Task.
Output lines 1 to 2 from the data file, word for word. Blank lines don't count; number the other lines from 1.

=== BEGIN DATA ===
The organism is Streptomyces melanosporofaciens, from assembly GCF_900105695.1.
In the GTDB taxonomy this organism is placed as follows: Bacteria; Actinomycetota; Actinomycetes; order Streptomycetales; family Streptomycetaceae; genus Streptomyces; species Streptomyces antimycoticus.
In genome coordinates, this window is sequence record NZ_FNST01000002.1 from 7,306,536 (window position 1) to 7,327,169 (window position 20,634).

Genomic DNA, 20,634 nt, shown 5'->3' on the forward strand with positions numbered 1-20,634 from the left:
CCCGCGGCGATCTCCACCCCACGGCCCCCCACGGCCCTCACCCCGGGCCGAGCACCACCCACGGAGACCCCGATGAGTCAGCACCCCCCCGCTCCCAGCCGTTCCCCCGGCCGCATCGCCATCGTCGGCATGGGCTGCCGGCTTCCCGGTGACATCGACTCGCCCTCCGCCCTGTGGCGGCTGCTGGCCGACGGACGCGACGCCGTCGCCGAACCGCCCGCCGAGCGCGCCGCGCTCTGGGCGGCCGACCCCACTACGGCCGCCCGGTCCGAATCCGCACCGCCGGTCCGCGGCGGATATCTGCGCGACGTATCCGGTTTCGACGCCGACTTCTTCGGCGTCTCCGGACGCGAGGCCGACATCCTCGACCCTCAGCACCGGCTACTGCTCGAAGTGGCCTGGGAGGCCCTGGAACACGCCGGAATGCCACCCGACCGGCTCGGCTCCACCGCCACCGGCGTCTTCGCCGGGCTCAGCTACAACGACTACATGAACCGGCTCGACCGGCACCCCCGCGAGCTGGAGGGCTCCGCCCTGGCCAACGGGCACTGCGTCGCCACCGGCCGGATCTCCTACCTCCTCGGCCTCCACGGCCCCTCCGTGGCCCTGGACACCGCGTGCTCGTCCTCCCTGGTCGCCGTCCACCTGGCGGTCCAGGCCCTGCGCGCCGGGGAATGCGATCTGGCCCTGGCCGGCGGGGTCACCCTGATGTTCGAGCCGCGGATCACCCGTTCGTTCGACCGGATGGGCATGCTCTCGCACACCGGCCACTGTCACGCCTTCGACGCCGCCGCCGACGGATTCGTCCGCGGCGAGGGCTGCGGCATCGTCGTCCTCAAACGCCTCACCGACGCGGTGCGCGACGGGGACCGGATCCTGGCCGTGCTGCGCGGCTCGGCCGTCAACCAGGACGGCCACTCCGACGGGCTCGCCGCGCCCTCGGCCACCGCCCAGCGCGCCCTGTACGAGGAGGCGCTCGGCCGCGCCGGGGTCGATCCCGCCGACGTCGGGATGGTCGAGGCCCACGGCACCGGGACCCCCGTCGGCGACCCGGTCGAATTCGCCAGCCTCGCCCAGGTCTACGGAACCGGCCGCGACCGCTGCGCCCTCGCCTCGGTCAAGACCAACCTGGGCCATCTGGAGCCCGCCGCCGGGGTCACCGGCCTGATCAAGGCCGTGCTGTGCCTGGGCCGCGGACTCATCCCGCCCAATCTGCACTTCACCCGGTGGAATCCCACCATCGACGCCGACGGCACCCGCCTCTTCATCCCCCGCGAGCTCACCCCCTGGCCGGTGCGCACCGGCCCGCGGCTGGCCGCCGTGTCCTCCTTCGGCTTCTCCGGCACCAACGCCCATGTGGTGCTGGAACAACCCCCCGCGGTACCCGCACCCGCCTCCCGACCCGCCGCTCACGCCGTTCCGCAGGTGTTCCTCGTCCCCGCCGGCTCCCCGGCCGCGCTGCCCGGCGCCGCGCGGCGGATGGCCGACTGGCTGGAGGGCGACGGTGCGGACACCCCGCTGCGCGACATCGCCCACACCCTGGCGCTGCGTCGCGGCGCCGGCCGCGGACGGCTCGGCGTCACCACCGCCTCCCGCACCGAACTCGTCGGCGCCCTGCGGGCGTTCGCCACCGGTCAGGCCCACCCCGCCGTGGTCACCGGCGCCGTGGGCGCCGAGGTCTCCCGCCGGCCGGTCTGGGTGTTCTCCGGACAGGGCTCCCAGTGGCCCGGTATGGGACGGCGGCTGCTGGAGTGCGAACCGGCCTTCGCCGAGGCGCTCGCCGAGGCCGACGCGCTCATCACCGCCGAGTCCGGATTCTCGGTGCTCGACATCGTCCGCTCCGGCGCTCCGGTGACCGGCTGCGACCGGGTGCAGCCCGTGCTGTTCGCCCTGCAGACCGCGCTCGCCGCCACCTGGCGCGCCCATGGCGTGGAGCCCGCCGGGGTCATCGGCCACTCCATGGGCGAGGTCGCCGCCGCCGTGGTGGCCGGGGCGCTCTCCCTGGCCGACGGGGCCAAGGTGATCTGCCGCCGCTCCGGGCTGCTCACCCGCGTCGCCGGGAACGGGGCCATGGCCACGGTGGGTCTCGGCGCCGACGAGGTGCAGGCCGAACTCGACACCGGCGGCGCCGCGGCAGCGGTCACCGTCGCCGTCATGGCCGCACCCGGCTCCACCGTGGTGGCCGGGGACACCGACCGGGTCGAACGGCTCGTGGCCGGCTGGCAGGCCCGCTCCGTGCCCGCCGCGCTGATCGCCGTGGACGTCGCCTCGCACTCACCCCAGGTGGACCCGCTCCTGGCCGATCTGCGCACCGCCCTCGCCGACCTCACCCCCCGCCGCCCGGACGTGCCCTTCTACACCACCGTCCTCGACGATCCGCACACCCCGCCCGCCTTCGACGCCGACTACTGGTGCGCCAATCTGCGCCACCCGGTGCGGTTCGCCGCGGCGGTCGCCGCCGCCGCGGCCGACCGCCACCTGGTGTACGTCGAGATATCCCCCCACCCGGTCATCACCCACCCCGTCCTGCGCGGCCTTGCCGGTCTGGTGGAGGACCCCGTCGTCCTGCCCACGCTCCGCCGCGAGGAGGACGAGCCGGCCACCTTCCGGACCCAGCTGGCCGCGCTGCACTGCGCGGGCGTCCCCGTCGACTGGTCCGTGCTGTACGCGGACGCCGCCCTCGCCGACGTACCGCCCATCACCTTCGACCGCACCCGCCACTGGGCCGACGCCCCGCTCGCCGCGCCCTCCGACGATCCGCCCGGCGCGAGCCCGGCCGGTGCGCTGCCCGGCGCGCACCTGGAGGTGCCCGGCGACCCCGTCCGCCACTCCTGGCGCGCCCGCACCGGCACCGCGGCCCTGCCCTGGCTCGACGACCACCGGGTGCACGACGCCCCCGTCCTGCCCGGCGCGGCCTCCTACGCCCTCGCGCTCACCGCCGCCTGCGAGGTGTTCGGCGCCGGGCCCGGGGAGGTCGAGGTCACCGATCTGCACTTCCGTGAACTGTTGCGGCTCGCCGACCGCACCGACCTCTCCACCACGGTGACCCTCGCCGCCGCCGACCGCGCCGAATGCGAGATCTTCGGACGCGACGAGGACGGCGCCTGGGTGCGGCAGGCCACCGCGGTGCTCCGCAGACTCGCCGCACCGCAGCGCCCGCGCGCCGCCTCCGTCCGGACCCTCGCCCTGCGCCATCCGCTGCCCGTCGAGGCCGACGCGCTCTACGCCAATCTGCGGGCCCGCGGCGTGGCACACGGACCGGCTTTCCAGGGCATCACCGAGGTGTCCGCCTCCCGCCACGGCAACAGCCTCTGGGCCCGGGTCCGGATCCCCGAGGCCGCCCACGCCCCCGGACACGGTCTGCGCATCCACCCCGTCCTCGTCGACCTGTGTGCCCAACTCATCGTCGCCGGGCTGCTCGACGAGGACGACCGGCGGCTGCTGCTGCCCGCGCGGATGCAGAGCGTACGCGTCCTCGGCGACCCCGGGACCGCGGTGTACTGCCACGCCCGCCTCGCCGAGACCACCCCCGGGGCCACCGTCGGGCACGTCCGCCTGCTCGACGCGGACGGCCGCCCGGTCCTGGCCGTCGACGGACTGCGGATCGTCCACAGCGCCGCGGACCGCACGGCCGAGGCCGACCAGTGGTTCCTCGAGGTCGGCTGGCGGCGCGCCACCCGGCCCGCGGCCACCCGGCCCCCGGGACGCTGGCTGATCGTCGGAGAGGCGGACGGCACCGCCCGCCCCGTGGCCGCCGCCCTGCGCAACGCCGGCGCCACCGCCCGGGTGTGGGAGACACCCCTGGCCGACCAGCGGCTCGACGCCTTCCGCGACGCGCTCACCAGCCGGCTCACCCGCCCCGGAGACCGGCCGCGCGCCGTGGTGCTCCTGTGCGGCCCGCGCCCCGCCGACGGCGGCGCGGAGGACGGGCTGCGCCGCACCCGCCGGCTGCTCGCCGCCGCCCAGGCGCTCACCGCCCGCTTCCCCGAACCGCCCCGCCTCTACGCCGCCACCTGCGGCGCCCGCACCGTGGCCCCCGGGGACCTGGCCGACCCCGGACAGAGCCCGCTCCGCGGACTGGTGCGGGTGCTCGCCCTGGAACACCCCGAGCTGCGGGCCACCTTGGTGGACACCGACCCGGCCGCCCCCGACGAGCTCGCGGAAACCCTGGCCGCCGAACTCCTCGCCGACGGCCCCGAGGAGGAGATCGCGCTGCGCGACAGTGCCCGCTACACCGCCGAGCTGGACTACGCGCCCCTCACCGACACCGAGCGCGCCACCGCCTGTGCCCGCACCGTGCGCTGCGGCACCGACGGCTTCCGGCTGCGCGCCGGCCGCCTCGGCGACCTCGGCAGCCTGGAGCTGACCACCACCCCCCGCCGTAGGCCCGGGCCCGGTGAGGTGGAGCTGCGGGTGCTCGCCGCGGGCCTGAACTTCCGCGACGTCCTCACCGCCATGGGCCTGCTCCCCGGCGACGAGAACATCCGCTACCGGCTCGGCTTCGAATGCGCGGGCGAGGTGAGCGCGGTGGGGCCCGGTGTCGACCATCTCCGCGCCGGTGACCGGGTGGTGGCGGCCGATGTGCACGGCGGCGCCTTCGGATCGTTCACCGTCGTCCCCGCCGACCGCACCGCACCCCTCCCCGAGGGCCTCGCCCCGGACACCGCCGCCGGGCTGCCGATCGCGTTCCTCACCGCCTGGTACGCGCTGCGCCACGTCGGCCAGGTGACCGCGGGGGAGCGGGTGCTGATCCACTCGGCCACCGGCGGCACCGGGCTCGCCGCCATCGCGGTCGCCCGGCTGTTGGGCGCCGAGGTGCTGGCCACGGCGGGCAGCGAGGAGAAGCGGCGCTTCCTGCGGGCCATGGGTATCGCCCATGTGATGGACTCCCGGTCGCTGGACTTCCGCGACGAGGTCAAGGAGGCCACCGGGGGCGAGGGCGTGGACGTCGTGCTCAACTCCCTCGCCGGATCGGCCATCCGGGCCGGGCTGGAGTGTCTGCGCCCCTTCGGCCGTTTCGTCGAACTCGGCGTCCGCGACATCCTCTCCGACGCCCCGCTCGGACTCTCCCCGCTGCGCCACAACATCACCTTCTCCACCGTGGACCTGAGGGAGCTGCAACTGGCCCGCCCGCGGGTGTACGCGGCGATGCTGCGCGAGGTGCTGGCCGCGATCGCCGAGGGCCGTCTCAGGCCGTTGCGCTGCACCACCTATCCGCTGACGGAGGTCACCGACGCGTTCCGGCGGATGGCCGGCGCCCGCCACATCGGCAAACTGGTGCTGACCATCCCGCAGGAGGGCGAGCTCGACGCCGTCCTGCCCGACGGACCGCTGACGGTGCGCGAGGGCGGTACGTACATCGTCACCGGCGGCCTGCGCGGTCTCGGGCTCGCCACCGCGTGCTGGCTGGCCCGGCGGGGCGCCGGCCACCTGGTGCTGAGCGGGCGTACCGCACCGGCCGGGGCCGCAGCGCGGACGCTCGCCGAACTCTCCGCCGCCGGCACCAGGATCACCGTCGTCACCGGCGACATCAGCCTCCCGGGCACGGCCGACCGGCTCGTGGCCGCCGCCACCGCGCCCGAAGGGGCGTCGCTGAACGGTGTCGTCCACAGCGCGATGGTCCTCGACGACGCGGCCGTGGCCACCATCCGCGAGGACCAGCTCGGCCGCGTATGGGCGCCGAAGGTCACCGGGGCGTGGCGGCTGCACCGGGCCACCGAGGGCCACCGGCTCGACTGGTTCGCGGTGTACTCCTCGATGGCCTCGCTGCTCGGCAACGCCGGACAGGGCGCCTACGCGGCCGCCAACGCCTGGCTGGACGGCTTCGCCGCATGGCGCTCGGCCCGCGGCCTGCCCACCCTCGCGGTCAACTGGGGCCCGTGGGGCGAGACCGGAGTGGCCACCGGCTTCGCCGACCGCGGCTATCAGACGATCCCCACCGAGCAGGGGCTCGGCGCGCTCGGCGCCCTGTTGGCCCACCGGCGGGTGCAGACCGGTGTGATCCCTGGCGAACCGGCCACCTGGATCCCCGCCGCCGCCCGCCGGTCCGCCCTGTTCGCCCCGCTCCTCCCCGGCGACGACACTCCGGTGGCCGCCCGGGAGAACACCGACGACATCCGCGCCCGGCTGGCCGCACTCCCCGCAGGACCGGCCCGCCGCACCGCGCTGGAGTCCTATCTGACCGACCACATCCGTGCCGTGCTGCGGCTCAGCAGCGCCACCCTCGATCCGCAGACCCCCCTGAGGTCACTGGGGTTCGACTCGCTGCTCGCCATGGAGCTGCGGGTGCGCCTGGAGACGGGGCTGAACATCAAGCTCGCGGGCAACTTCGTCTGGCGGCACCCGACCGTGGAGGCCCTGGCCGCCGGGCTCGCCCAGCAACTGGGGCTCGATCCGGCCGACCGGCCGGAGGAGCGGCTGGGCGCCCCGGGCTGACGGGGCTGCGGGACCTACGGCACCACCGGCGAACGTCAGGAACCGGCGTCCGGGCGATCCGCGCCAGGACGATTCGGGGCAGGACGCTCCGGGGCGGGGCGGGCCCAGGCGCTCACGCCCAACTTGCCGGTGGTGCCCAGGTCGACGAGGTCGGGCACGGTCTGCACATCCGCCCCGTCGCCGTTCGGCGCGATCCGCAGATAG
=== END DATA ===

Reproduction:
The organism is Streptomyces melanosporofaciens, from assembly GCF_900105695.1.
In the GTDB taxonomy this organism is placed as follows: Bacteria; Actinomycetota; Actinomycetes; order Streptomycetales; family Streptomycetaceae; genus Streptomyces; species Streptomyces antimycoticus.